F1 boss Carey: Formula E’s str

Image via @Porsche

F1 boss Carey: Formula E’s street party isn’t a threat

Despite Formula E’s growing popularity, Formula 1 boss Chase Carey is confident the “street party” will not rain on F1’s parade.

F1 boss Carey: Formula E’s str

Image via @Porsche

Formula E will never be a threat to Formula 1, at least that’s according to F1 boss Chase Carey who has called the electric car series a “street party”.

‘Formula E is a street party’

Formula E, now in its sixth season, has seen unprecedented growth as motor racing’s electric car series tackles new venues in an exciting one-day format.

Such is its popularity that earlier this month it was awarded World Championship status by the FIA for its seventh season, 2020/21.

With Formula 1’s growth slowing and the sport struggling to attract new teams and manufacturers, there is speculation that Formula E could one day challenge it for the billing of the world’s premier motor racing championship.

F1 boss Carey has told CNN that Formula E will never be a serious threat.

“No, actually, it certainly wouldn’t be Formula E,” said the American.

“I think Formula E is a very different vehicle today, largely a social cause and, you know, it’s a street party.

“I think we compete with everything out there. I mean, certainly other sports but other events and I think it’s important that we make our sport everything that makes it special. It’s a unique sport that combines technology and sport, it’s a sport that shocks your senses.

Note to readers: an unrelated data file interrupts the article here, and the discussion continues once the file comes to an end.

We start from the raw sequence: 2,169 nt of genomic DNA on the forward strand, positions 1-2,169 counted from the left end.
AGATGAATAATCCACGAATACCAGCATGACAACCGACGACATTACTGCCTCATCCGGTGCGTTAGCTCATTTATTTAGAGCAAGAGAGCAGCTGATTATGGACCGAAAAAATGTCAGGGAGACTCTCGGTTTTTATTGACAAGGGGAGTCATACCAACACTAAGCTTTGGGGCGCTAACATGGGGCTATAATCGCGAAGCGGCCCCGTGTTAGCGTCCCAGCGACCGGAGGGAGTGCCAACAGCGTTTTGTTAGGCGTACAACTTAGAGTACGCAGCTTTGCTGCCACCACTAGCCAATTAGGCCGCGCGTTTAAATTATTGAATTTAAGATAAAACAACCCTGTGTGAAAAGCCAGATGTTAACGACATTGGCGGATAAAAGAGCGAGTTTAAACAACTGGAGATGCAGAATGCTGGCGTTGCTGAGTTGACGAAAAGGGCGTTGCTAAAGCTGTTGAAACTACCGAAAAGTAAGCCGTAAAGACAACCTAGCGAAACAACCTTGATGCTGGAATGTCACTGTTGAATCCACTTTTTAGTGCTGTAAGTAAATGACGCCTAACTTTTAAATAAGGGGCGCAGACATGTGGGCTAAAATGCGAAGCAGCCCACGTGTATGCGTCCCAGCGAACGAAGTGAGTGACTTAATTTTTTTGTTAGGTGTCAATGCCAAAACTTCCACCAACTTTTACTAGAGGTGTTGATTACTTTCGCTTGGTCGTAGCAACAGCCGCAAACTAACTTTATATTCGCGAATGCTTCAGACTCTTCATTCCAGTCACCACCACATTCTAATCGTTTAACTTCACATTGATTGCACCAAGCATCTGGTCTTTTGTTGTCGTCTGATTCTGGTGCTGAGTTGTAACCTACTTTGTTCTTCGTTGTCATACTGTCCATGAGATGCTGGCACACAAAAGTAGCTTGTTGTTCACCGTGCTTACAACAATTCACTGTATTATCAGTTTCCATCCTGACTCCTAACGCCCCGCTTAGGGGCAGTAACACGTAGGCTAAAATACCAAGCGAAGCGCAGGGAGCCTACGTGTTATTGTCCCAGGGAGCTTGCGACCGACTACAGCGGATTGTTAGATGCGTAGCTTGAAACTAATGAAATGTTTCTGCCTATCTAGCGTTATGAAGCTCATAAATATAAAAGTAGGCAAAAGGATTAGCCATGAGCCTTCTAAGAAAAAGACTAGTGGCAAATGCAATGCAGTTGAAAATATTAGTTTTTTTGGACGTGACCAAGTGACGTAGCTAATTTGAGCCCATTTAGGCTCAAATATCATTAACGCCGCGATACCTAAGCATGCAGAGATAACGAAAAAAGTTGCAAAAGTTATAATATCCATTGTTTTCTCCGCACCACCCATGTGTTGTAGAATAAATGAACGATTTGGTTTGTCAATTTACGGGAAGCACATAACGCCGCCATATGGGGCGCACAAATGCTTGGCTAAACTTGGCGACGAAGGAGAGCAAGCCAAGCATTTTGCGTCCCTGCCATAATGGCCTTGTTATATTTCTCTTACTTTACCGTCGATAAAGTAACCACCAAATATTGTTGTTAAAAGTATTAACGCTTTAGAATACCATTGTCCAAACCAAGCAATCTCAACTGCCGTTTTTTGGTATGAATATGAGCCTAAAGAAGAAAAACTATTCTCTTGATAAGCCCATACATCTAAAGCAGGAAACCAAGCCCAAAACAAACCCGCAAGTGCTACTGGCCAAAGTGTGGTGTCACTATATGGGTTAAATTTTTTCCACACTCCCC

“It’s a sport that has incredible drivers, taking incredible risks, with incredible talent and it’s a sport that really is a spectacle. It’s not just a two-hour event, we’re here for three days, we’ve got a variety of things going on.

“There’s a depth and richness to it that really makes it unique and I think it’s important for us to highlight what makes us unique against everything else out there.”

Carey admits F1 is facing challenges

Carey, though, concedes that Formula 1 does not have all the answers with the sport facing questions about its environmental stance as well as its lack of diversity.

But while Liberty Media, the sport’s owners, have plans to reduce the carbon emissions to “net zero” by 2030, F1 is no closer to putting a female driver on the grid than it was 30 years ago.

The last female driver to attempt to enter a Formula 1 race was Giovanna Amati in 1992. She failed to qualify in all three attempts while in 1980 South Africa’s Desire Wilson tried to qualify an old Williams at the British Grand Prix. She too came up short.

Susie Wolff was the last woman to appear at a grand prix weekend, driving the Williams during the first practice session at the British Grand Prix as part of her test driver role.

“We want to increase the diversity,” said Carey. “We’ve been very public about it. We’ve said it’s one of our core objectives.

“Over the next few years, we’ve identified the environmental issues as one we’re going to tackle and diversity as one we’re going to tackle.

“We’re working hard, particularly the female diversity issue, but really on all levels of diversity. First, how important are the drivers? They’re critical. Sports are based on heroes and our biggest heroes are the drivers and Lewis has really been in many case, you know, an incredible leader in those initiatives.

“Obviously there are many causes he [Hamilton] has been public about that he is interested in pursuing. He’s a six-time World Champion. So you know, the importance of him speaks for itself. He’s not just one of the great drivers today. He’s one of the great drivers of all time.”

The 2020 Formula 1 season begins in 15 March in Australia.

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